# Different phases on different components

Say I have a typical wiring in my room where in I have two computers (A and B). A is a power hungry machine whereas B is simply a laptop.

Due to various reasons I decided to get a power board with 3 electrical phases in it. So my main AC board where you plug in the computer power cable has 3 sockets each on different phases namely Red Yellow and Blue respectively. This board is only available to the computer A.

I connect my laptop B to another AC board which runs on the Red phase.

Now if I connect my main pc A to draw power from AC socket with phase other than Red which is Yellow or Blue and let the laptop run on Red phase, my questions are as under.

I want to clarify here that both the systems need to be connected to each other using ethernet.

• Would I blow my whole setup if I connect the two systems on different phases by connecting them using an ethernet cable?
• Is this setup correct and will work or all devices in a network should be connected via a single phase.

Would I blow my whole setup if I connect the two systems on different phases by connecting them using an Ethernet cable?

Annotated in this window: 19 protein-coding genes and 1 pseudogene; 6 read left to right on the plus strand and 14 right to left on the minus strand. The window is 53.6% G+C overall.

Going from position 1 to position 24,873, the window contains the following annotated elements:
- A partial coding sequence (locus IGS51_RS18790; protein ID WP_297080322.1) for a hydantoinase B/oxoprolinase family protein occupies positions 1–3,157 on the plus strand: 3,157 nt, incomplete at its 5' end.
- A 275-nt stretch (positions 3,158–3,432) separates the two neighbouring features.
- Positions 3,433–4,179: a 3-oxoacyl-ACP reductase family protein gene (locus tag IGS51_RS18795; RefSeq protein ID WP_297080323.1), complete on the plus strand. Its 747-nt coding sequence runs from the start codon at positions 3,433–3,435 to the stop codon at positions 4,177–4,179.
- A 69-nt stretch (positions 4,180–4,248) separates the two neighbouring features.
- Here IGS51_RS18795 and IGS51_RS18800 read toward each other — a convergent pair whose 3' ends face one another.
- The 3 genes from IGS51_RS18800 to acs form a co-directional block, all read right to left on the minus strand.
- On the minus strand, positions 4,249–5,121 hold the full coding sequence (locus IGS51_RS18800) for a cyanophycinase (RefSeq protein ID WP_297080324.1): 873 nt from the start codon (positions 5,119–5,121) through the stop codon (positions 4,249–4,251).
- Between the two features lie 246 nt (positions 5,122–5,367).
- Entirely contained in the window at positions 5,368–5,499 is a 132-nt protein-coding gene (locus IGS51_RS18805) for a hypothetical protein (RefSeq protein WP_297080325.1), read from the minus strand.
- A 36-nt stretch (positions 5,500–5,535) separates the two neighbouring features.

No. Computers have isolating power supplies. The logic circuits (motherboard, etc) are not directly connected to the mains.

Isolation is provided by a transformer - usually as part of a switched mode power supply.

Figure 1. A simplified schematic of a switched-mode power supply (SMPS). Source: SMPS.us.

Note the transformer in the DC-DC converter section on the right. The transformer symbol represents two coils wound on a ferrite cord. The windings are insulated from each other and so there is no direct connection between the AC line on the left and the DC outputs on the right.

Is this setup correct and will work or all devices in a network should be connected via a single phase.

All devices will be fine for the reasons given above.

• You mean to say that even if I connect them using Ethernet connection it is safe? – LoneWOLFs Aug 12 '17 at 12:01
• Yes. Think about it a bit. All your computers are earthed or can be via USB connected devices or audio circuits. The network cards are the same. If this was not the case you could receive a shock if you touched the chassis on a computer. – Transistor Aug 12 '17 at 12:13
• In addition, Ethernet connections are also transformer-coupled. So, even when the device has a transformerless power supply, the two circuits are still insulated from each other. – Janka Aug 12 '17 at 12:25
• @Janka: Thanks. I was going to mention that but I couldn't find a good, simple illustration. – Transistor Aug 12 '17 at 12:32
• @LoneWOLFs yes, ethernet has its own isolation. – Jeroen3 Aug 12 '17 at 13:30